Having an organized and stylish place to keep your weed that you can leave out in plain sight is an option any adult deserves.
Thanksgiving, two years ago: My family was visting from Florida.
I was a hassled wreck, as I always am preparing a big holiday meal, with the cooking and the timing and -- most of all -- the wine, which makes the cooking and the timing all the more challenging to manage, but which is essential so that I am not brought to an anxiety meltdown over the cooking and the timing.
I am not great at hosting dinner parties, though I am excellent at attending them. I heard my husband calling me from the bedroom. I went to investigate, hazy from the wine and the hot hot kitchen, annoyed to be dragged from my important task of waiting for the potatoes to boil. He said nothing, but waved me into the room, while our guests talked amongst themselves down the hall, ignorant of the catastrophe that had occurred. He pointed -- there, on the bedroom floor, lay the entire contents of my closet.
“What did --” I began, but he cut me off:
“It was like that when I came in. I don’t know what happened.”
He looked at me, and I must have appeared to be on the verge of some indescribable convergence of emotional havoc, because he immediately fled the room without another word. Suddenly incapable of speech, I surveyed the damage. It seemed the weight of my wardrobe had torn the closet hanging rod and the shelf above it out of the wall, shearing the mounting screws from their anchors.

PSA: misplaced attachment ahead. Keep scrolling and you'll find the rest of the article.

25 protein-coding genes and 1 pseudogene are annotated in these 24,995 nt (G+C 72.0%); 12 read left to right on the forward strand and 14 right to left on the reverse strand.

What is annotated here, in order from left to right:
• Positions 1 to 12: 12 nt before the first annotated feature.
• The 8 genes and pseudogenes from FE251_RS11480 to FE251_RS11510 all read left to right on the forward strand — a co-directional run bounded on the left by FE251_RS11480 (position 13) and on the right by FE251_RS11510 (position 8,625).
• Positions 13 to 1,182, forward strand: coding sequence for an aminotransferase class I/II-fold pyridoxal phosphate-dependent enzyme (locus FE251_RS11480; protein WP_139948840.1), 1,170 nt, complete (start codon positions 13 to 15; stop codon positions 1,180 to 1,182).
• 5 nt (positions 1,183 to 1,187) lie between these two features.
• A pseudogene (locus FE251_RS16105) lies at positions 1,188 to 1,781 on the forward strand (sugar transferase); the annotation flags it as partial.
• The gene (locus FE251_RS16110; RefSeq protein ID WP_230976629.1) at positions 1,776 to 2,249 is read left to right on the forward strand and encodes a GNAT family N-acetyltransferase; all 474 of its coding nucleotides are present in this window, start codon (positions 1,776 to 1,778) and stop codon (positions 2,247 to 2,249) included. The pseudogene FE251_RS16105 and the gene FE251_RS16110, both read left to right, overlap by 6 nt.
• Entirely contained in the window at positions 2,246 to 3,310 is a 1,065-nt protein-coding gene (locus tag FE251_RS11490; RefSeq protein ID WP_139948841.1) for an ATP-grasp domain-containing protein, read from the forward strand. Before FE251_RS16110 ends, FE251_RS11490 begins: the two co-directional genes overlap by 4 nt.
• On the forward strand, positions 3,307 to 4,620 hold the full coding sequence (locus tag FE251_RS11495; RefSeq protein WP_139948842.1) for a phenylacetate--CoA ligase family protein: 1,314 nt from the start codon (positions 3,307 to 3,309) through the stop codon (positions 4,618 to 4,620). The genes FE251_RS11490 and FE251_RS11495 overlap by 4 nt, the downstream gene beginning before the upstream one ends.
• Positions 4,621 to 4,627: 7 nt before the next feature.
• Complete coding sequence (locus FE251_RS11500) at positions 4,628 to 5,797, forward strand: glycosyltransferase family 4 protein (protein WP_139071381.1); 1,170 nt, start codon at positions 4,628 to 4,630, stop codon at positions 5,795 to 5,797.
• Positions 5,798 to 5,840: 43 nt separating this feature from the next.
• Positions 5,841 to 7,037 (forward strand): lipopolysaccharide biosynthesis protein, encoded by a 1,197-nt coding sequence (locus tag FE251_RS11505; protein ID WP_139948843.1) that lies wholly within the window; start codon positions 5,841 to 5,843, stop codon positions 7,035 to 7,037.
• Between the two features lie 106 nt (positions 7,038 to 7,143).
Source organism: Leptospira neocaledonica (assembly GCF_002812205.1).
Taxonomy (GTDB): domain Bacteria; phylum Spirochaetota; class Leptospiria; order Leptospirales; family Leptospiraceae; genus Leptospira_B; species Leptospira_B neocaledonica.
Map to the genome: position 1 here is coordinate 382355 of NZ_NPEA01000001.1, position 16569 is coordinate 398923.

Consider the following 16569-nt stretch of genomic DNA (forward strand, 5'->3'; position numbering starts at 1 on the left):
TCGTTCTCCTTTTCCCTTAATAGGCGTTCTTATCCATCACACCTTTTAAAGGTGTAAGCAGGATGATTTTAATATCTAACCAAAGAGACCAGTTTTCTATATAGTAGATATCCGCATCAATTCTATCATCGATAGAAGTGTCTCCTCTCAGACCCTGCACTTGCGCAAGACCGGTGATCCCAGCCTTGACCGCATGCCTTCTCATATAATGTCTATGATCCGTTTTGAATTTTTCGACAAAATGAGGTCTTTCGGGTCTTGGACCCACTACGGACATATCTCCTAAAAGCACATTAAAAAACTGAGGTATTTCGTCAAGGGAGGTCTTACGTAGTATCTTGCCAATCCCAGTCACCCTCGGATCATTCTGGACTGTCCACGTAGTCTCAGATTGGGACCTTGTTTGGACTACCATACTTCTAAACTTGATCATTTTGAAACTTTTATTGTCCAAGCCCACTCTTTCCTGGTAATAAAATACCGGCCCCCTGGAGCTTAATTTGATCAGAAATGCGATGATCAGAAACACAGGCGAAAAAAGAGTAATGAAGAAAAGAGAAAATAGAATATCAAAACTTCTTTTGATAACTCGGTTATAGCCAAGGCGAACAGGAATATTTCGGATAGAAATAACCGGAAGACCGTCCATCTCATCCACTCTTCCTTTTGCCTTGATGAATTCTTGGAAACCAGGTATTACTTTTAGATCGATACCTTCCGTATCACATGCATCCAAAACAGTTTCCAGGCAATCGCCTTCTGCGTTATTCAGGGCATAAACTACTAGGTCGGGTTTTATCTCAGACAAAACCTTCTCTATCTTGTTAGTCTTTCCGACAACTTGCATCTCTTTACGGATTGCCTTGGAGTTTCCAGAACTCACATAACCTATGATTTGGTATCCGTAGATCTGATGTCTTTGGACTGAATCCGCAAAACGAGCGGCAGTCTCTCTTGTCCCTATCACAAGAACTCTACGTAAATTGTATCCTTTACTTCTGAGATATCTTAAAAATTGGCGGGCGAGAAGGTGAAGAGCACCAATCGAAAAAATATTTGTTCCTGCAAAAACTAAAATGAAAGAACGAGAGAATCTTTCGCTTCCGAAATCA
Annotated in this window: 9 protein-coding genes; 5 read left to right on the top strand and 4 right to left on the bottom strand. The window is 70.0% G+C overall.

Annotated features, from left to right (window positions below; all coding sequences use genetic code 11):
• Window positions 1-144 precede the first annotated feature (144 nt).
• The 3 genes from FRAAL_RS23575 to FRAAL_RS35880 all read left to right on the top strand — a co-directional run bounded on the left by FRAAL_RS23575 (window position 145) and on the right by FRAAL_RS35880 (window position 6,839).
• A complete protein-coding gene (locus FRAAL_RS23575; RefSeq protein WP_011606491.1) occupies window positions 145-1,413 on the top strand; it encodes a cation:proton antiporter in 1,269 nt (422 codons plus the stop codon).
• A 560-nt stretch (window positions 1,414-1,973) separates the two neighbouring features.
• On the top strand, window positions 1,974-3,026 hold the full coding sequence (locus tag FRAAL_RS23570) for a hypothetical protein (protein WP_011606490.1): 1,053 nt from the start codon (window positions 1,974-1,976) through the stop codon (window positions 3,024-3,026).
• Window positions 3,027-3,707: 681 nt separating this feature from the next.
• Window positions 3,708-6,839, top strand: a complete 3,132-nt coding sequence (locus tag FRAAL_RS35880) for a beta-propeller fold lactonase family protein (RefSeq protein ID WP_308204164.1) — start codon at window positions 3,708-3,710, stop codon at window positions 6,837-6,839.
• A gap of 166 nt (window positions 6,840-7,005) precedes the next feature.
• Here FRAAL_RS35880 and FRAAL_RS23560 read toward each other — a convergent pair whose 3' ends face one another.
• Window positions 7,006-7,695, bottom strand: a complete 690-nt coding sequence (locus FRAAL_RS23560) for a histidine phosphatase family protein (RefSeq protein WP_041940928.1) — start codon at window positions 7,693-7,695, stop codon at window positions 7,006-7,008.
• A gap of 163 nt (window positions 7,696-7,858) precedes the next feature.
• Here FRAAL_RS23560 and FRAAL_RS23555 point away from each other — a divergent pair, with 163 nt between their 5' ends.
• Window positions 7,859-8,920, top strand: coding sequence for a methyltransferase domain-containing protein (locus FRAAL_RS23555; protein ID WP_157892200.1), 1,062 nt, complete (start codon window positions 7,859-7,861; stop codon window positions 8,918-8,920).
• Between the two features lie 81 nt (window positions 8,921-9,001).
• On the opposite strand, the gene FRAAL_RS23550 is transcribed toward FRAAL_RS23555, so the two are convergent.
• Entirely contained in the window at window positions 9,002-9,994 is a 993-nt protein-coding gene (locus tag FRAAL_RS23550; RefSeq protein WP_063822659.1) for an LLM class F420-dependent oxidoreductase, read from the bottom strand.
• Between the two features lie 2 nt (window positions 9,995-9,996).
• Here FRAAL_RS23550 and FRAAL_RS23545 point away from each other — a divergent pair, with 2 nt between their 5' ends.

Our condo was new when we bought it, and the closet thus only a couple years old when it was brutally felled by my mighty army of dresses. For the next hour, while I tried (and failed) not to cry, my mother and I collected my clothing, now in a drywall-dusted hanger-tangled shambles on the floor, and piled it on the bed. Soon we realized there was too much to pile on the bed, and began to pile in the guest room as well.
It wasn’t long before we were dealing with five-foot-tall stacks of my clothing. Where was I going to sleep? I had no idea. My closet was dead, and in the act of having to lift its contents, I was overcome with shame. I had SO MANY clothes.
Almost all of them dresses and cardigans. An embarassment of riches, assembled over years of meticulous bargain-hunting. It was all ridiculously heavy, even when taken up in small batches. My weight of my collected clothing could crush a child TO DEATH, I realized in horror. Maybe even a smallish adult!
My mom, from whom I learned my fashion-obsessing ways, was cheerful and reassuring throughout, telling me of all the closets she’d personally dispatched to the afterlife. But still I felt terrible. I’ve recently been asked “How many clothes are too many?” and clearly I am not a person who can answer such a question.
As someone who wears a size at which amazing clothing is a rare and precious resource, I have operated for most of my life under a buy-it-now, figure-out-how-you’ll-wear-it-later philosophy. I’ve mostly been able to rationalize this as a smart practice and not a dangerous addiction because when I think to myself, “What if I never find this in my size again?” it’s a very real likelihood.